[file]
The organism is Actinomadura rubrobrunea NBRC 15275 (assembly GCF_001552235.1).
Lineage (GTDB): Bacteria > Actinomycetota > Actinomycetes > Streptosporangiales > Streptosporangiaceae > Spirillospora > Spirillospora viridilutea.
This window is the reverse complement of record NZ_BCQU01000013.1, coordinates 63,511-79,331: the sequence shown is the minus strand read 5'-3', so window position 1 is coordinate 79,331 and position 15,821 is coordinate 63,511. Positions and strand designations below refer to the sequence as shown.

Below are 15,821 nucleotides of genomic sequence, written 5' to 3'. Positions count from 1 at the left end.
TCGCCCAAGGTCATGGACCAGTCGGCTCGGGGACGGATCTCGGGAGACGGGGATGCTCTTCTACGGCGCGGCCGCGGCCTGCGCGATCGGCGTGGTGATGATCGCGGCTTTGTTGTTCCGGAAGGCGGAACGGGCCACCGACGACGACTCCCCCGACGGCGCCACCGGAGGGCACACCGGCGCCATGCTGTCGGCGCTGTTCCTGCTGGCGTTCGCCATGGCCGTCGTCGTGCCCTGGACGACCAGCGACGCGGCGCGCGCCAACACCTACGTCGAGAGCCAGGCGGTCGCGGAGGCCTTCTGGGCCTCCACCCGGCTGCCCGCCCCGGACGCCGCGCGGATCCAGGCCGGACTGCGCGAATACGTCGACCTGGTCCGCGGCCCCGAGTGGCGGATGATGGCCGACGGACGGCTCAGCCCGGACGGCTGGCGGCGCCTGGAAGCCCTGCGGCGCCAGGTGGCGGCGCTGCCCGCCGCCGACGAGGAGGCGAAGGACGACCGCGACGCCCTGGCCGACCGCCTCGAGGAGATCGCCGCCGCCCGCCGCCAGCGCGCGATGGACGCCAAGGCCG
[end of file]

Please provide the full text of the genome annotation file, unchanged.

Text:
The organism is Actinomadura rubrobrunea NBRC 15275 (assembly GCF_001552235.1).
Lineage (GTDB): Bacteria > Actinomycetota > Actinomycetes > Streptosporangiales > Streptosporangiaceae > Spirillospora > Spirillospora viridilutea.
This window is the reverse complement of record NZ_BCQU01000013.1, coordinates 63,511-79,331: the sequence shown is the minus strand read 5'-3', so window position 1 is coordinate 79,331 and position 15,821 is coordinate 63,511. Positions and strand designations below refer to the sequence as shown.

Below are 15,821 nucleotides of genomic sequence, written 5' to 3'. Positions count from 1 at the left end.
TCGCCCAAGGTCATGGACCAGTCGGCTCGGGGACGGATCTCGGGAGACGGGGATGCTCTTCTACGGCGCGGCCGCGGCCTGCGCGATCGGCGTGGTGATGATCGCGGCTTTGTTGTTCCGGAAGGCGGAACGGGCCACCGACGACGACTCCCCCGACGGCGCCACCGGAGGGCACACCGGCGCCATGCTGTCGGCGCTGTTCCTGCTGGCGTTCGCCATGGCCGTCGTCGTGCCCTGGACGACCAGCGACGCGGCGCGCGCCAACACCTACGTCGAGAGCCAGGCGGTCGCGGAGGCCTTCTGGGCCTCCACCCGGCTGCCCGCCCCGGACGCCGCGCGGATCCAGGCCGGACTGCGCGAATACGTCGACCTGGTCCGCGGCCCCGAGTGGCGGATGATGGCCGACGGACGGCTCAGCCCGGACGGCTGGCGGCGCCTGGAAGCCCTGCGGCGCCAGGTGGCGGCGCTGCCCGCCGCCGACGAGGAGGCGAAGGACGACCGCGACGCCCTGGCCGACCGCCTCGAGGAGATCGCCGCCGCCCGCCGCCAGCGCGCGATGGACGCCAAGGCCG